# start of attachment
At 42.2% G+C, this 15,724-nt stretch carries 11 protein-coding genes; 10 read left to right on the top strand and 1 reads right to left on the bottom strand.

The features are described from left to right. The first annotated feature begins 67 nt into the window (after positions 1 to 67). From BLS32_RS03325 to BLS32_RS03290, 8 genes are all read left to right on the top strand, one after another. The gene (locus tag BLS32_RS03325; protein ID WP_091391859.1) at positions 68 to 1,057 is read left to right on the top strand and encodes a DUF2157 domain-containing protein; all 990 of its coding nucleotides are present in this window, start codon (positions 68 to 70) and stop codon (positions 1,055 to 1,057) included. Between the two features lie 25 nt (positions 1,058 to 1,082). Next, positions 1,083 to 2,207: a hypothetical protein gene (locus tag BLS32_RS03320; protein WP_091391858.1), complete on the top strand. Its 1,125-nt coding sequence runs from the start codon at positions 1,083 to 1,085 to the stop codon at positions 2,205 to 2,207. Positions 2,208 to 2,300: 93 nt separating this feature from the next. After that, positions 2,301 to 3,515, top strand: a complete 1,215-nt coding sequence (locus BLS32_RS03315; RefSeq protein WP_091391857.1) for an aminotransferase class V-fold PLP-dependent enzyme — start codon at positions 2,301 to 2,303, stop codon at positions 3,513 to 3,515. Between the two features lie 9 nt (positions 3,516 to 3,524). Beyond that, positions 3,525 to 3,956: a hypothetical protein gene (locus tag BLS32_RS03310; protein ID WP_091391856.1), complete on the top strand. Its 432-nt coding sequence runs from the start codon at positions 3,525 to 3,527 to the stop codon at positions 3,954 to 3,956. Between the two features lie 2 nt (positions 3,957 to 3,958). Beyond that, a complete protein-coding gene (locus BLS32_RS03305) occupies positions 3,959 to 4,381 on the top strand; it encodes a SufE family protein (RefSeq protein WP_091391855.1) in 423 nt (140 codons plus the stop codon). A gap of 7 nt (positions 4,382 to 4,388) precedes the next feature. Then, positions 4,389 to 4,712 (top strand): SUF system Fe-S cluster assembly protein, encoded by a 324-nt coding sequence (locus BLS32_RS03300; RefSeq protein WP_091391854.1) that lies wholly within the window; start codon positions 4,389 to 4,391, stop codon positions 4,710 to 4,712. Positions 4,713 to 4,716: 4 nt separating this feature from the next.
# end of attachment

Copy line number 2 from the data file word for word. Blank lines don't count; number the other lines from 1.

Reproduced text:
The features are described from left to right. The first annotated feature begins 67 nt into the window (after positions 1 to 67). From BLS32_RS03325 to BLS32_RS03290, 8 genes are all read left to right on the top strand, one after another. The gene (locus tag BLS32_RS03325; protein ID WP_091391859.1) at positions 68 to 1,057 is read left to right on the top strand and encodes a DUF2157 domain-containing protein; all 990 of its coding nucleotides are present in this window, start codon (positions 68 to 70) and stop codon (positions 1,055 to 1,057) included. Between the two features lie 25 nt (positions 1,058 to 1,082). Next, positions 1,083 to 2,207: a hypothetical protein gene (locus tag BLS32_RS03320; protein WP_091391858.1), complete on the top strand. Its 1,125-nt coding sequence runs from the start codon at positions 1,083 to 1,085 to the stop codon at positions 2,205 to 2,207. Positions 2,208 to 2,300: 93 nt separating this feature from the next. After that, positions 2,301 to 3,515, top strand: a complete 1,215-nt coding sequence (locus BLS32_RS03315; RefSeq protein WP_091391857.1) for an aminotransferase class V-fold PLP-dependent enzyme — start codon at positions 2,301 to 2,303, stop codon at positions 3,513 to 3,515. Between the two features lie 9 nt (positions 3,516 to 3,524). Beyond that, positions 3,525 to 3,956: a hypothetical protein gene (locus tag BLS32_RS03310; protein ID WP_091391856.1), complete on the top strand. Its 432-nt coding sequence runs from the start codon at positions 3,525 to 3,527 to the stop codon at positions 3,954 to 3,956. Between the two features lie 2 nt (positions 3,957 to 3,958). Beyond that, a complete protein-coding gene (locus BLS32_RS03305) occupies positions 3,959 to 4,381 on the top strand; it encodes a SufE family protein (RefSeq protein WP_091391855.1) in 423 nt (140 codons plus the stop codon). A gap of 7 nt (positions 4,382 to 4,388) precedes the next feature. Then, positions 4,389 to 4,712 (top strand): SUF system Fe-S cluster assembly protein, encoded by a 324-nt coding sequence (locus BLS32_RS03300; RefSeq protein WP_091391854.1) that lies wholly within the window; start codon positions 4,389 to 4,391, stop codon positions 4,710 to 4,712. Positions 4,713 to 4,716: 4 nt separating this feature from the next.